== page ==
It's too late for the Padres to rectify this season. They can only delay the Atlanta Braves' champagne party--as they did Friday with a 1-0 victory at San Diego Jack Murphy Stadium--not stage a celebration of their own.
But while the Padres are making the Braves uncomfortable, reducing Atlanta's lead to 4 1/2 games over the Cincinnati Reds, Manager Jim Riggleman already has begun implementing ideas to change the Padres' fate in 1993.
You want innovative?
Listen to this: For the first time since 1987, Padre right fielder Tony Gwynn might bat leadoff.
Or perhaps, Riggleman suggested, Gwynn might bat fifth to protect Fred McGriff.
Simply, Riggleman isn't going to sit by and allow perhaps the most talented lineup in the National League to muddle along. There's no valid reason, Riggleman said, for the Padres to be ranked seventh this year in run production.
"If the lineup doesn't produces as many as runs as you would have hoped," Riggleman said, "you would figure on a change.
"And odds are next year that there will be a change."
Riggleman's revelation came after a private meeting with Gwynn when he informed him of the possibility. Gwynn says he has reservations about the fifth spot, but says that if Riggleman wants to bat him leadoff, he's willing.
"I'll do whatever Jim thinks is best for the team," Gwynn said. "If they want me to bat leadoff, that's fine. But I don't about going from No. 2 to 5. I'd lose about 90 at-bats a year.
"Presumably, I'm the best hitter on the club, so why would you take 60 to 90 at-bats away. It's hard to say what they'll do, but I guess it all depends on what you do with the club."
It's possible the Padres could leave Tony Fernandez as the leadoff hitter, but there are no guarantees that he will return. Fernandez, who's eligible for free agency after the 1993 season, is expected to be shopped during the winter, possibly to the Houston Astros.
"You have to maximize the offensive capabilities of this ballclub," Gwynn said, "and that hasn't been happening. Maybe leadoff would work. I know I could put the bat on the ball, and I'd be a little more active on the bases.
"It's not about dropping numbers on the board anymore, it's about helping my team win."
Said Merv Rettenmund, Padre hitting coach: "Tony Gwynn can hit anywhere in the lineup. Really, if there would be any fault he'd have as a leadoff hitter, it's that every time he swings he makes contact. But Tony can hit any place in the lineup.
"The only negative is that our No. 2 hitter would not be Tony Gwynn."
The Padres' victory Friday--ensuring that the Braves can't clinch the National League West title in San Diego--perhaps best exemplified Riggleman's case. The Padres had seven hits, including three for extra bases. Yet the only run they scored came on Jerald Clark's solo homer in the second inning off loser Steve Avery (11-11).
There was no inning more frustrating for the Padres than the first. Fernandez led off with a walk, and Kevin Ward advanced him to second with a single to left.
That brought up Gary Sheffield, who needs only one RBI to reach 100 for the season. The crowd of 38,866 cheered wildly, knowing he remains close in his triple crown pursuit.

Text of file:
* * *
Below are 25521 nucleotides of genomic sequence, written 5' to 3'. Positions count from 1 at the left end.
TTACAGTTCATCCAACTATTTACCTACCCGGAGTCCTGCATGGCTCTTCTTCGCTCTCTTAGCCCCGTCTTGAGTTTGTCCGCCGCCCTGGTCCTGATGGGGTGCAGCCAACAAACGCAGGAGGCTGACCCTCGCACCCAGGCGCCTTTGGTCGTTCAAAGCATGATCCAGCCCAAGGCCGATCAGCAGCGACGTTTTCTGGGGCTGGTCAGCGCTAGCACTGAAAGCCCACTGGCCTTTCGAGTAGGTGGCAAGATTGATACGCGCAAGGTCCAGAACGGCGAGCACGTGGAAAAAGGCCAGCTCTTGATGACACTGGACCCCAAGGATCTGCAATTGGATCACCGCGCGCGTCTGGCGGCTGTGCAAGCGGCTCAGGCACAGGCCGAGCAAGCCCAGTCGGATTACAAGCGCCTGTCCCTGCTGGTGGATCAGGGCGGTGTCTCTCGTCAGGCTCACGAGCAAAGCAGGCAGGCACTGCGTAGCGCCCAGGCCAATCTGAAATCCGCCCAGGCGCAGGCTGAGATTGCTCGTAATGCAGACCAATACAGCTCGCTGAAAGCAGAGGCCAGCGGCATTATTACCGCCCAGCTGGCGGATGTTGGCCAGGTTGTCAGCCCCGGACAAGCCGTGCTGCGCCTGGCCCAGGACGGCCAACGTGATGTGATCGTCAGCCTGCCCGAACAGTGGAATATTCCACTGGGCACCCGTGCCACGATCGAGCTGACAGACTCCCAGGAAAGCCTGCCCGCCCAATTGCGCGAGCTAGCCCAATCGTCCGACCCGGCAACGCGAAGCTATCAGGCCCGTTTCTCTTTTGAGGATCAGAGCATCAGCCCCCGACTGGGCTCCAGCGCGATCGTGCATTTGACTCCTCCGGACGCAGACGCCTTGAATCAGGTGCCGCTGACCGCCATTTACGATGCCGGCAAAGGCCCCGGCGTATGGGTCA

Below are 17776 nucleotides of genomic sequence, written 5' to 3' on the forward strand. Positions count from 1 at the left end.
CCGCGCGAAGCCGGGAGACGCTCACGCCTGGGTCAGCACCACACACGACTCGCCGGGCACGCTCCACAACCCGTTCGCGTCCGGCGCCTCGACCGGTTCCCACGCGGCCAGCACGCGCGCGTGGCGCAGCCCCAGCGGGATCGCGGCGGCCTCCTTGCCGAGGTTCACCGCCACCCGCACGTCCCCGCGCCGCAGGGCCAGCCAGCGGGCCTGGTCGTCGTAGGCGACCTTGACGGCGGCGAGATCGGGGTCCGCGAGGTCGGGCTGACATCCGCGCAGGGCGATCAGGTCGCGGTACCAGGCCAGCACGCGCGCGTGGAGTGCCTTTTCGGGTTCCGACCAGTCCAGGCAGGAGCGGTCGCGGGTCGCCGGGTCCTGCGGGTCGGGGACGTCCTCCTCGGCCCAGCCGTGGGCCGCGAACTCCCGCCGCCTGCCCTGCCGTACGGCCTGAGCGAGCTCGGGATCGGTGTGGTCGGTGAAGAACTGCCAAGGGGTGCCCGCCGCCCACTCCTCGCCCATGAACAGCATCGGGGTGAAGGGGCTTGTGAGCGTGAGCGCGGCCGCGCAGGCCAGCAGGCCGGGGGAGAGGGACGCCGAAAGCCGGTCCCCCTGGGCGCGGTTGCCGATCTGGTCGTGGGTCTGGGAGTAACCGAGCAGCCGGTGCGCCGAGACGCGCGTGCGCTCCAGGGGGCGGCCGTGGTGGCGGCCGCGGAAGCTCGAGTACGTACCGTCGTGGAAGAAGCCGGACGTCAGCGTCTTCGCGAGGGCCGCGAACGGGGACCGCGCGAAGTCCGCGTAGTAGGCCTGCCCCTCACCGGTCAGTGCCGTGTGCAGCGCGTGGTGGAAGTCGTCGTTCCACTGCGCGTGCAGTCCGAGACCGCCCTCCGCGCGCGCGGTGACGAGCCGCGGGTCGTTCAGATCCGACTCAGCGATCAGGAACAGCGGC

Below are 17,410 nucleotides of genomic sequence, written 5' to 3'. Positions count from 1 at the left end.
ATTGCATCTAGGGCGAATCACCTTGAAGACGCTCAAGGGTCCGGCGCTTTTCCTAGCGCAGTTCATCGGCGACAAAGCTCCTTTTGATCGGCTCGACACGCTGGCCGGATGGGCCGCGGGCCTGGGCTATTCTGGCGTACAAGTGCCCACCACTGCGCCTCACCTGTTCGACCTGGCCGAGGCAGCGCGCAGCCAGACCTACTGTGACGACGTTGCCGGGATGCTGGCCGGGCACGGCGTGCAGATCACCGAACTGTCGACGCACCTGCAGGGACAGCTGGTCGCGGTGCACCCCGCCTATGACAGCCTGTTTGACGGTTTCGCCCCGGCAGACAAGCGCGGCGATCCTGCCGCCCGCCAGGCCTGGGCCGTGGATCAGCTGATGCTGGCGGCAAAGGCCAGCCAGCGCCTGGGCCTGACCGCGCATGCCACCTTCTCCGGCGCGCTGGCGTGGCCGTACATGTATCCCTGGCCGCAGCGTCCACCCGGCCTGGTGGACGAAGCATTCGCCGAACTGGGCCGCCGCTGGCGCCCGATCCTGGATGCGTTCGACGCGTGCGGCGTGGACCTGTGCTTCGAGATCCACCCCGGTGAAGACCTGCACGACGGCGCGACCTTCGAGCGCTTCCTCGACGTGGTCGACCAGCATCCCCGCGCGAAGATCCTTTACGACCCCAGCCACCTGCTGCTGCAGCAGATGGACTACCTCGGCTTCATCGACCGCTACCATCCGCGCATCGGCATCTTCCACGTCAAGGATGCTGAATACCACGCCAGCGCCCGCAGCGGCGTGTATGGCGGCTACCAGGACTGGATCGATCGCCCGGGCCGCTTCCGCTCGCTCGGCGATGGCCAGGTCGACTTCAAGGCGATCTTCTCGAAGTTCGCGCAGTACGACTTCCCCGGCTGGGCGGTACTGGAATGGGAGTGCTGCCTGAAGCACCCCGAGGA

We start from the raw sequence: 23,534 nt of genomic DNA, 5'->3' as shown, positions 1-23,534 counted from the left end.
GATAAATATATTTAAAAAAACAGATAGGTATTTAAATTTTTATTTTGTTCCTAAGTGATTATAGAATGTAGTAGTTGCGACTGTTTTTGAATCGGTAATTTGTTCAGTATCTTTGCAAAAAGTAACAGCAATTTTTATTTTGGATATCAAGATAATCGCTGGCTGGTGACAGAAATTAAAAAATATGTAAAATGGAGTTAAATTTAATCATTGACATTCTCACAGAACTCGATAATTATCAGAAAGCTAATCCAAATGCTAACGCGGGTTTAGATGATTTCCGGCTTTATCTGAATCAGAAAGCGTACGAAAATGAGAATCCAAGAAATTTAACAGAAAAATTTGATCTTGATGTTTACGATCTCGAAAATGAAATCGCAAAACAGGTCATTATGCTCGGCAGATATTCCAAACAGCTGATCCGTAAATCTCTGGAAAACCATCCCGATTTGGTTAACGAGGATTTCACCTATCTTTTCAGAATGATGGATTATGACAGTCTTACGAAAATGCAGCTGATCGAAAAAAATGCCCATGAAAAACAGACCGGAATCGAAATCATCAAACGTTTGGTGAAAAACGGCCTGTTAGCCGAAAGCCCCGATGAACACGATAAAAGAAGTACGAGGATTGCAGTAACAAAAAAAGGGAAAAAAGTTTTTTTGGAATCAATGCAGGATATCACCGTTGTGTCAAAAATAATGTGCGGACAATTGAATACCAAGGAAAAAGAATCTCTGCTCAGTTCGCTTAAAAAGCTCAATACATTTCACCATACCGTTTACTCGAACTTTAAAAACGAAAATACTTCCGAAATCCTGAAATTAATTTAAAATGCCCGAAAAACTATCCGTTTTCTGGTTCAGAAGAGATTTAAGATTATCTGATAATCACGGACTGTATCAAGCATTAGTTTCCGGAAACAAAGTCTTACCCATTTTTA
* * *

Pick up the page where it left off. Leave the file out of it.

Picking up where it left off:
Sheffield slapped a sharp single to center field. Fernandez rounded third but was stopped by third-base coach Bruce Kimm. With Fred McGriff up next and no outs, Kimm decided to play it safe.
But the Padres came up empty. McGriff grounded into a double play, forcing Fernandez at home, and the inning ended when Jackson grounded out to shortstop.
No matter, this night belonged to starter Greg Harris (3-8). It had been four months since Harris won a game, winless in eight starts since returning from the disabled list.
This time, it was the Greg Harris of old. He baffled the Braves all night, limiting them to five hits in 7 2/3 innings. He left the game with his shutout still intact, Terry Pendleton on first, and left-handed hitter David Justice at the plate.
Riggleman summoned left-hander Randy Myers, who had blown five of Harris' leads in the early going this season. Myers virtually was flawless this time, recording his 37th save and equaling the second-highest total in Padre history.
The only mistake he made was believing one of his infielders would catch the would-be final out. Instead, it dropped on the mound with all four infielders standing there with him. Myers got the final out when pinch-hitter Francisco Cabrera flied to right.
The Braves have lost six games in the standings in the last nine days and were shut out in consecutive games for the first time since Sept. 15-16, 1989.
"I think this is as aggressive as I've been," said Harris, who has a career 0.36 ERA against the Braves. "I think I got into a funk where you feel like you're going through the motions.
"I haven't been aggressive because I never felt I had velocity. Any time I'm aggressive my curve is pretty good."
Harris, in fact, wants to ensure that he'll never have another season like this. He'll be spending his winter in Puerto Rico, pitching winter ball.
"Hopefully, next year will be one we'll all remember," Harris said.
Triple Crown Watch
Gary Sheffield, Padres: .332
Andy Van Slyke, Pittsburgh: .324
John Kruk, Philadelphia: .323
Bip Roberts, Cincinnati: .322
Fred McGriff, Padres: 34
Gary Sheffield, Padres: 33
Barry Bonds, Pittsburgh: 31
Runs Batted In
Darren Daulton, Philadelphia: 105
Terry Pendleton, Atlanta: 102
Gary Sheffield, Padres: 99